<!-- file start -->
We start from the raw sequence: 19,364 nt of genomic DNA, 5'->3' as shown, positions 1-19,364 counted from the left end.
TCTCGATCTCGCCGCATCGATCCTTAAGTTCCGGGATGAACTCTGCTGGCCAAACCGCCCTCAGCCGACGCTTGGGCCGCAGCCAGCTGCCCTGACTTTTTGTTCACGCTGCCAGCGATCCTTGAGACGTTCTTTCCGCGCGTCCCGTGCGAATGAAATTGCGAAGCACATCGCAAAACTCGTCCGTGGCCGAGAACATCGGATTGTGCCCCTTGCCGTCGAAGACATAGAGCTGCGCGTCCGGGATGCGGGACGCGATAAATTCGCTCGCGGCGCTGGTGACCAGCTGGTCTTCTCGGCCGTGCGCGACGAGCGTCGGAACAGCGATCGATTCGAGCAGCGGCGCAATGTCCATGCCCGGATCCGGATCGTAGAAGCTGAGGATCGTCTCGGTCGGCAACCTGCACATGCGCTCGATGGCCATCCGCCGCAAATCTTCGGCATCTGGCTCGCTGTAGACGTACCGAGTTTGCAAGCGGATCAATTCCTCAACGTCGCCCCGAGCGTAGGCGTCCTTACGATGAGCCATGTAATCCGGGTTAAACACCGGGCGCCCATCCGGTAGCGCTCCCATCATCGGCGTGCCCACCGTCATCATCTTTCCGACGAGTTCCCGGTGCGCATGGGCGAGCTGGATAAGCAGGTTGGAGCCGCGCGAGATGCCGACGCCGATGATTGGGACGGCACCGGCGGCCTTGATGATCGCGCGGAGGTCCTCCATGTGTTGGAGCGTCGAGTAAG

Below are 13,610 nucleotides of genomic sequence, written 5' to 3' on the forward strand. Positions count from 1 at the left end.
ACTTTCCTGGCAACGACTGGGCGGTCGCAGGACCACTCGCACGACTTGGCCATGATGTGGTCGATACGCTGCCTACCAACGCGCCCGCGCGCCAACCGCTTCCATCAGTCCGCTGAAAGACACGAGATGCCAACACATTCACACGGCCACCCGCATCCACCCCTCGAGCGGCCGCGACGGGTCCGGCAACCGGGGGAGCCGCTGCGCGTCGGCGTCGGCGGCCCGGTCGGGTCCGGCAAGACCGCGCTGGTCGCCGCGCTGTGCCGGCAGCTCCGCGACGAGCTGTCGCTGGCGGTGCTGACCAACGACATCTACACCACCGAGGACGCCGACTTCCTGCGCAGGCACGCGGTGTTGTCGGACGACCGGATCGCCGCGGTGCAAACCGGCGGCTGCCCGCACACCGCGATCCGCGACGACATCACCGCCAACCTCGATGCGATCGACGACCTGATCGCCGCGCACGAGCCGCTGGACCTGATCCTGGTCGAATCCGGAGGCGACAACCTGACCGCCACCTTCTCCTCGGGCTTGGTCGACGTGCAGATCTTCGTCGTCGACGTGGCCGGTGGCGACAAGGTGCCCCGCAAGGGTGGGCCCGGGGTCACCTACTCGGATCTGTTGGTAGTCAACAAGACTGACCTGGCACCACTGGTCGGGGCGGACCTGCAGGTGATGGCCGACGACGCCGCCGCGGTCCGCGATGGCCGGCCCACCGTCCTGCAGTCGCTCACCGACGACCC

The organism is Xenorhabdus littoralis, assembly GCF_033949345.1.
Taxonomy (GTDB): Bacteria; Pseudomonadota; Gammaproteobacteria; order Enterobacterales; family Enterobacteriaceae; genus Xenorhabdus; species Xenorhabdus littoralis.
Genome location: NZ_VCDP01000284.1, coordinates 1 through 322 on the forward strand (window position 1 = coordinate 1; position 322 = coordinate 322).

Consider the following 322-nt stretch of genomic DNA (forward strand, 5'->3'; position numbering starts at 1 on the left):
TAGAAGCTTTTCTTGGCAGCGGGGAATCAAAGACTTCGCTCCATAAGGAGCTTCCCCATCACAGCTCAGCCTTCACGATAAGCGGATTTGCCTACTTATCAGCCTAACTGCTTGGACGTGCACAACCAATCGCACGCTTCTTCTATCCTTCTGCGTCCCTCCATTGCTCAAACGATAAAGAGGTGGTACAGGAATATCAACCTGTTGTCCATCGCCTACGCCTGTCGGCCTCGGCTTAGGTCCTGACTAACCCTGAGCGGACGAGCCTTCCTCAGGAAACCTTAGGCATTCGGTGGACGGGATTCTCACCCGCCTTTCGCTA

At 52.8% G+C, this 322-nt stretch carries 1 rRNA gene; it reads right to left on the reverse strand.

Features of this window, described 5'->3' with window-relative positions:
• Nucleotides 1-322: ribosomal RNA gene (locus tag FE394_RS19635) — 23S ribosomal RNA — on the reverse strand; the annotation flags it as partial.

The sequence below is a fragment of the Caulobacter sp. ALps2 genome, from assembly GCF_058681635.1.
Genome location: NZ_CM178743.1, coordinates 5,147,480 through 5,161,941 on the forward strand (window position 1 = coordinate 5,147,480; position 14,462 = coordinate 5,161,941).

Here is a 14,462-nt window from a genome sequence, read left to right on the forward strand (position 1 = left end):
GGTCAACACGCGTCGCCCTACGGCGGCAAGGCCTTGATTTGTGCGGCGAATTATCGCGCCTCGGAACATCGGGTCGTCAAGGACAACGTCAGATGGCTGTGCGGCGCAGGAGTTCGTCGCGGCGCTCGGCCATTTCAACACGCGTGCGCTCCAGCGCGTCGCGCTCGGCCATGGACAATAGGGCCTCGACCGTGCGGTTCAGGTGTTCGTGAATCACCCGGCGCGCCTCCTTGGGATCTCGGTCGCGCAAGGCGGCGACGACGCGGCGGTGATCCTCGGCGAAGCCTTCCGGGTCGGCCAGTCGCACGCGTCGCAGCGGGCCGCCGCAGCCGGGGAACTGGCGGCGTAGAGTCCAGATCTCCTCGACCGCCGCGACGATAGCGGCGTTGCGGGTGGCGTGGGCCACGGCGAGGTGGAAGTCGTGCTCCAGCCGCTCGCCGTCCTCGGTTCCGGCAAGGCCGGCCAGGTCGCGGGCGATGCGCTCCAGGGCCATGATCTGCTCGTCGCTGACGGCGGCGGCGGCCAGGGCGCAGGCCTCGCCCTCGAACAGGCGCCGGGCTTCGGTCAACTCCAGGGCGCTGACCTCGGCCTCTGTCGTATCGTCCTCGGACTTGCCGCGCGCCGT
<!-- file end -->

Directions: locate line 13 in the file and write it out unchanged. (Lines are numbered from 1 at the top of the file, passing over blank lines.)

The sequence below is a fragment of the Caulobacter sp. ALps2 genome, from assembly GCF_058681635.1.